Federal Communications Commission

FCC CIO David Bray left the agency in the fall and, instead of heading to the National Geospatial Intelligence Agency as initially expected, departed the government altogether to join the People-Centered Internet Initiative.


Christine Calvosa is currently serving as the agency’s acting CIO.

Department of Housing and Urban Development

After months of Deputy CIO Kevin Cooke’s filling the role on an acting basis, the Department of Housing and Urban Development picked Johnson Joy as CIO in June. Joy arrived at HUD with more than 20 years of IT experience in the private sector, the agency said at the time.

Department of State

State Department CIO Frontis Wiggins retired from the agency in early December, leaving after 32 years as a federal civil servant. Currently, Karen Mummaw is serving as acting CIO.


Department of Transportation

Vicki Hildebrand was named CIO of the Department of Transportation in October. Hildebrand came to the agency from the private sector, most recently serving as vice president for customer and partner advocacy at Hewlett Packard Enterprise.

Department of the Treasury

After three years in the role, Treasury CIO Sonny Bhagowalia was reassigned within the agency in June. Deputy CIO Eric Olson is still serving as acting CIO.

Department of Veterans Affairs


Rob Thomas stepped into the role of acting CIO at the VA after LaVerne Council stepped down from the position in January at the change in administrations. But then in September, Thomas announced his retirement. He left his post in October — Scott Blackburn currently serves as the office’s “executive in charge” and acting CIO.

Environmental Protection Agency

Environmental Protection Agency CIO Ann Dunkin decided to take a new role as CIO of the County of Santa Clara, California, when Trump took office in January. Steven Fine has been serving in an acting capacity since.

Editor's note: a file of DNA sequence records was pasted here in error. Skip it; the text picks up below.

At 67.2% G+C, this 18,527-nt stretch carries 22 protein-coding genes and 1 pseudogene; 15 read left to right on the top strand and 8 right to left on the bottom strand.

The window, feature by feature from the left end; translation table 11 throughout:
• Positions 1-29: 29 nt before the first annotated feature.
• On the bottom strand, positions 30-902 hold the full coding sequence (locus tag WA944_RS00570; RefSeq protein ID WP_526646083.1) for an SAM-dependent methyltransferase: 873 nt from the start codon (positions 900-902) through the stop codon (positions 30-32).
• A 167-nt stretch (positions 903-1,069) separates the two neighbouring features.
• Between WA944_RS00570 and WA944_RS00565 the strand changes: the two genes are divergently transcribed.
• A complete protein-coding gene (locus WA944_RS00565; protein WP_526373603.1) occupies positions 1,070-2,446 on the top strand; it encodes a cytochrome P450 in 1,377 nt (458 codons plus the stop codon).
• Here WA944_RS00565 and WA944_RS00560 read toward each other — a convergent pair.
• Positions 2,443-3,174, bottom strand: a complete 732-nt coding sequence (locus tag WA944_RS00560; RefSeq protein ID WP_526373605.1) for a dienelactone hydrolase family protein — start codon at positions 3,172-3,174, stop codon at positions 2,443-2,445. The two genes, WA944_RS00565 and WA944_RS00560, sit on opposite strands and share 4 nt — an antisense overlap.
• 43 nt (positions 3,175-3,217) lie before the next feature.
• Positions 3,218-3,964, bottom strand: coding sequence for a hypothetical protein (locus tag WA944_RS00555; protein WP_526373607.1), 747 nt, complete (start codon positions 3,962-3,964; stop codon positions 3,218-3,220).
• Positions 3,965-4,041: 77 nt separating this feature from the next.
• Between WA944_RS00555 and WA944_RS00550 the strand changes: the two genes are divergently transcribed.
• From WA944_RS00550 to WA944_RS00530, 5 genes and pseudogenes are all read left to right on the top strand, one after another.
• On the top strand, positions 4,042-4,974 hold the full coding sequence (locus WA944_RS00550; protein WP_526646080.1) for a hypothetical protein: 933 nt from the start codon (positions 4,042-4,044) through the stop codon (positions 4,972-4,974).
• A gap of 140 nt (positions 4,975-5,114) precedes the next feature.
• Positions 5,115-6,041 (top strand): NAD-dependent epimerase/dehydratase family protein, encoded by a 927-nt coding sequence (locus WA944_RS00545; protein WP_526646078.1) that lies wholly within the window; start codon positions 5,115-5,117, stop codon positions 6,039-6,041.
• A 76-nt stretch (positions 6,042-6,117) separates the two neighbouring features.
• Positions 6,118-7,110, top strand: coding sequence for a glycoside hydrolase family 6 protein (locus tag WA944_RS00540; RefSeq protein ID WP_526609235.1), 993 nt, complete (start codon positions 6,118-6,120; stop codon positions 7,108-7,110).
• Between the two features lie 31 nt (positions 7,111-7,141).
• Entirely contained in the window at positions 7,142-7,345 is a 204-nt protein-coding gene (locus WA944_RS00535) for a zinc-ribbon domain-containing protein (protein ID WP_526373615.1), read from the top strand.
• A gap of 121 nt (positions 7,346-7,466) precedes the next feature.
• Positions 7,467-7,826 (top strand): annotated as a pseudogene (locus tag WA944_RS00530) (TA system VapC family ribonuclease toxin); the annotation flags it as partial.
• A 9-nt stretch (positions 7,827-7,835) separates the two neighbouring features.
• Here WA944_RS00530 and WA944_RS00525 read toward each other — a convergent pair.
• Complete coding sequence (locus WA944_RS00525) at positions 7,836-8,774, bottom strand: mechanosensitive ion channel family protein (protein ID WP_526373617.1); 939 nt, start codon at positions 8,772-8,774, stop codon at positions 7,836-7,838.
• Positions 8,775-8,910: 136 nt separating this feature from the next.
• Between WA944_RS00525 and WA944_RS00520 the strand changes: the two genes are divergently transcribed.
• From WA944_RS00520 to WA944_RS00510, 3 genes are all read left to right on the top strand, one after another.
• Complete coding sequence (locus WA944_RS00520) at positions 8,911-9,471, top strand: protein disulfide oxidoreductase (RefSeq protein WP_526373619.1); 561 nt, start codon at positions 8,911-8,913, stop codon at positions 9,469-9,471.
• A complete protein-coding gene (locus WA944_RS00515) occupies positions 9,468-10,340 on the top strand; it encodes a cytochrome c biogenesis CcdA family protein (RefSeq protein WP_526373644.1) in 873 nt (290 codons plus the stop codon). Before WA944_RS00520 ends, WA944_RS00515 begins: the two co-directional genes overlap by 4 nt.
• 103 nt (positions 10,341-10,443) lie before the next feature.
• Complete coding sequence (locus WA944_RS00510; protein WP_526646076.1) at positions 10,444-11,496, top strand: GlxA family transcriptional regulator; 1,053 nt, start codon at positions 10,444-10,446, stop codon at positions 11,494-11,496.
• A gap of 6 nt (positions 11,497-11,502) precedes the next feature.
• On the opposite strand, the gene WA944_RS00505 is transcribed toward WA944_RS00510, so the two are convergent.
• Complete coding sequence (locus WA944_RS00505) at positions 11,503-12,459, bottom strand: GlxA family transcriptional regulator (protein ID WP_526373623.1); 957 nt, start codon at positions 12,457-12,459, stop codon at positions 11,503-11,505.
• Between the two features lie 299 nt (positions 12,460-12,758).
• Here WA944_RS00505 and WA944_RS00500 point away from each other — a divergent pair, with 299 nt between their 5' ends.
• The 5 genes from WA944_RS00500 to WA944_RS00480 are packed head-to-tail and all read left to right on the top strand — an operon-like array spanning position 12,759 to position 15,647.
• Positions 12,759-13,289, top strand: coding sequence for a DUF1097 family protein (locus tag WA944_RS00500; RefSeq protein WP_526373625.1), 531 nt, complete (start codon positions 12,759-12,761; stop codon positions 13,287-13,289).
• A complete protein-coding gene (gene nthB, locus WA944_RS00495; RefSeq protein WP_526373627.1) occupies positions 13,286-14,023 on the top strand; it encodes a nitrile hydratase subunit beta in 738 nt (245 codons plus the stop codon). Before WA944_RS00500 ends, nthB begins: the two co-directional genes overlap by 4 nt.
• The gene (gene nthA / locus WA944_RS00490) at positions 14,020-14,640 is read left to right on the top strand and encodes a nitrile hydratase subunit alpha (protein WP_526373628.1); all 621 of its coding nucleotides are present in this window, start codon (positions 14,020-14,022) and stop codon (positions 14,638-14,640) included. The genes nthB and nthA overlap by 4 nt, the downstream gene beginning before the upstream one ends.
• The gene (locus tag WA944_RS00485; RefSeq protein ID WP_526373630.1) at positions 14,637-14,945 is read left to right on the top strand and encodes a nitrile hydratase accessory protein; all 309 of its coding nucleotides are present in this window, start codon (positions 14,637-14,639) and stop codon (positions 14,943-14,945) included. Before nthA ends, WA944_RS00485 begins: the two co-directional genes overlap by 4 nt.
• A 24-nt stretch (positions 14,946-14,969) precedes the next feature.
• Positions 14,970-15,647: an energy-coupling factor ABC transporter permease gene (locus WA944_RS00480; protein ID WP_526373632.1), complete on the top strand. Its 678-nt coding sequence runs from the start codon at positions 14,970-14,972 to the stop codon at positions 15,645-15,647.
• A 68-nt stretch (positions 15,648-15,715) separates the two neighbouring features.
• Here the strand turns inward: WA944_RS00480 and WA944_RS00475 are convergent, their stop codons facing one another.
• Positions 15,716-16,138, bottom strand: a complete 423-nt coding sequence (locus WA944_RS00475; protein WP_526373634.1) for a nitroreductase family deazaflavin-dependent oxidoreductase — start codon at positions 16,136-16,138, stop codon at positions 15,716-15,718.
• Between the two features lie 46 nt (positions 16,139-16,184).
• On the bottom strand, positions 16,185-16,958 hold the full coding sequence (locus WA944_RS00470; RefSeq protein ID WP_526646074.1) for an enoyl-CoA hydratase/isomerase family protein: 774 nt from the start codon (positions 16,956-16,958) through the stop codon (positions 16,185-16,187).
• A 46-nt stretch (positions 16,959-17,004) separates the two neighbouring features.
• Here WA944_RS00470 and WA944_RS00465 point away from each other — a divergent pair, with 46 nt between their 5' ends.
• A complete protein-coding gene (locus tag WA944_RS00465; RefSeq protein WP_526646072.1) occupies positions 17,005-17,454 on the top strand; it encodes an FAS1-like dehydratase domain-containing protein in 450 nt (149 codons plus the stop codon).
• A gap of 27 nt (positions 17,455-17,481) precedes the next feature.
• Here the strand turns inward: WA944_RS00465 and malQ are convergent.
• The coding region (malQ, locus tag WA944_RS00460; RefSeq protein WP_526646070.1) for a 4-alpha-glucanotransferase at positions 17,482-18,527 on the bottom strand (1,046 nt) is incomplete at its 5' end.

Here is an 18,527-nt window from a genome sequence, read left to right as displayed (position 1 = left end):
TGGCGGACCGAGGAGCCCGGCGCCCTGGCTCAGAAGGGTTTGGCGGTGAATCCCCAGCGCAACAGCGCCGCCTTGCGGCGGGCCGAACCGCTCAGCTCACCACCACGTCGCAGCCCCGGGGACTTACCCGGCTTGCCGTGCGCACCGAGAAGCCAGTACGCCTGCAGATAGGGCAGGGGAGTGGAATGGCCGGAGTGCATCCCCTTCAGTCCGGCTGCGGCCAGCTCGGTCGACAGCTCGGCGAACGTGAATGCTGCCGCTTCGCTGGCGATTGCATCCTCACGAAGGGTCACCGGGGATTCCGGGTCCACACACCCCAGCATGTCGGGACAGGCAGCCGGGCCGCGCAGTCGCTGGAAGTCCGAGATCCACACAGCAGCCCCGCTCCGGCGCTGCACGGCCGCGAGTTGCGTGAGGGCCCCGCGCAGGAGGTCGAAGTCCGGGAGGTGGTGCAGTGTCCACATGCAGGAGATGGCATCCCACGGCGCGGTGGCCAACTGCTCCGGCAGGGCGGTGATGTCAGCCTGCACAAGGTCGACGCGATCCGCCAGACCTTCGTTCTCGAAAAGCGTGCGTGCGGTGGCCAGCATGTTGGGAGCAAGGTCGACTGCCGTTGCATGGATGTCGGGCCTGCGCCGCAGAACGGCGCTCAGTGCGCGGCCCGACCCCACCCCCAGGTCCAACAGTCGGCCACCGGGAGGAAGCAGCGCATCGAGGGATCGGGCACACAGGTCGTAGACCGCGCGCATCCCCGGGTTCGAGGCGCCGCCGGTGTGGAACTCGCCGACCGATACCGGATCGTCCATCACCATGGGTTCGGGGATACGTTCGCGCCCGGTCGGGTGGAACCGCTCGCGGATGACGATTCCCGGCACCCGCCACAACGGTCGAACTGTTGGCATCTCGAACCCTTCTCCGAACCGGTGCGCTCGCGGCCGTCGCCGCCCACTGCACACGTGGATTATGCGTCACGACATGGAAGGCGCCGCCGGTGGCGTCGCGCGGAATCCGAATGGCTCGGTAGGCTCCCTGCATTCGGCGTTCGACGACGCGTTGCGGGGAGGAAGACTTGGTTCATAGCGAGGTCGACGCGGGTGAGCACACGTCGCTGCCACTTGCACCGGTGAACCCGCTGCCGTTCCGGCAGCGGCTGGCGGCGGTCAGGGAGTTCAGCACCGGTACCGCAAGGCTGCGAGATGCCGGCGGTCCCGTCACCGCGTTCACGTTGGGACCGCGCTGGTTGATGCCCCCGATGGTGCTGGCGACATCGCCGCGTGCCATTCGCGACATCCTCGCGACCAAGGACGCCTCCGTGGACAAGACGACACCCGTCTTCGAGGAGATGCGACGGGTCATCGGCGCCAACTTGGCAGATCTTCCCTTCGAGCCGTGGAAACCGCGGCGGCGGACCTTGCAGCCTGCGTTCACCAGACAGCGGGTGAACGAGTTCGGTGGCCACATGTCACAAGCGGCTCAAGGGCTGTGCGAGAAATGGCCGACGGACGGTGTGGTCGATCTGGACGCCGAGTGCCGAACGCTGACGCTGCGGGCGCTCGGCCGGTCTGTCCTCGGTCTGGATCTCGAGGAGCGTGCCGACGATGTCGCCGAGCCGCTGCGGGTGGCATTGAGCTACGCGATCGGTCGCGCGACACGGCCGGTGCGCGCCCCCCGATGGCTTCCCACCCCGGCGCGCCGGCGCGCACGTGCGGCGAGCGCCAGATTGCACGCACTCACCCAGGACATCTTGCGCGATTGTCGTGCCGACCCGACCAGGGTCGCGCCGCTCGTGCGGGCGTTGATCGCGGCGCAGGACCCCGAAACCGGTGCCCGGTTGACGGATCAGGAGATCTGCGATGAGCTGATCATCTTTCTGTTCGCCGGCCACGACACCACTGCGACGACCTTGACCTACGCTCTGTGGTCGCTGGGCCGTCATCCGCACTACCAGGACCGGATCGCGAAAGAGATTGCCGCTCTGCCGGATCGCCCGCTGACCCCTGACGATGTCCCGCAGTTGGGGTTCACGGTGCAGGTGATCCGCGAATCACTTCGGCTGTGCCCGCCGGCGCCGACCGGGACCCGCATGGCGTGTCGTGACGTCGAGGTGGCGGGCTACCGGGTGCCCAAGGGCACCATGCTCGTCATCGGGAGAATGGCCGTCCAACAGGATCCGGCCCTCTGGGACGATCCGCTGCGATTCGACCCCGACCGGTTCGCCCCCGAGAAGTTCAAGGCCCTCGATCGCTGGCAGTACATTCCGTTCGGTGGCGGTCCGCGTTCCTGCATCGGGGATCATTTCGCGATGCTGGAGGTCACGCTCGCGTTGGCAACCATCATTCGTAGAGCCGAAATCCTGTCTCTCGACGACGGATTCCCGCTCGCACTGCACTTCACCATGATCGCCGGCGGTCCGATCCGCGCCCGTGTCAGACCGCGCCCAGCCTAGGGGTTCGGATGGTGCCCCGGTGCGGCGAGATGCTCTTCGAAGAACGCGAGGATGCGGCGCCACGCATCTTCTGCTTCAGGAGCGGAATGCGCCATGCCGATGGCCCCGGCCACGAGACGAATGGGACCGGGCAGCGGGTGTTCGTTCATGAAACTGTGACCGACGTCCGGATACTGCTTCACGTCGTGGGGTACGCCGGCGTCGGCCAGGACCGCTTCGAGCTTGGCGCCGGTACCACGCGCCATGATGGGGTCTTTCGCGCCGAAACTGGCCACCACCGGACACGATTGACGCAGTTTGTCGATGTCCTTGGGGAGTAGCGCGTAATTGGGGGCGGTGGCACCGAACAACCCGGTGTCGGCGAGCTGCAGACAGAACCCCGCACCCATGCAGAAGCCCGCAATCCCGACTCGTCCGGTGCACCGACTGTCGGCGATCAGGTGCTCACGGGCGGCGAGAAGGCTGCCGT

National Science Foundation

Dorothy Aronson became the CIO at NSF on Dec. 1, a NSF spokesperson told FedScoop. Previously she was serving as acting CIO after the agency’s former CIO passed away in May.


Office of Personnel Management

Office of Personnel Management CIO Dave DeVries left his post in September after just over a year on the job. The agency quickly found a new CIO in David Garcia.

Social Security Administration

After CIO Rob Klopp left the agency in April, Deputy CIO Herb Strauss took over as the acting official. A more permanent solution was found when Rajive Mathur, an agency vet who served as IRS’s director of online services for six years, was appointed to the CIO role in June.

Department of Homeland Security


Trump appointed Richard Staropoli to the DHS CIO post in April, but he resigned three months later. Following Staropoli’s departure, Deputy CIO Steve Rice served as acting CIO until the president appointed John Zangardi in October.

Office of Management and Budget

Perhaps most significantly, OMB still lacks an official federal CIO nearly one year into the Trump administration. Deputy Federal CIO Margie Graves has been filling the role in an acting capacity since Tony Scott left in January.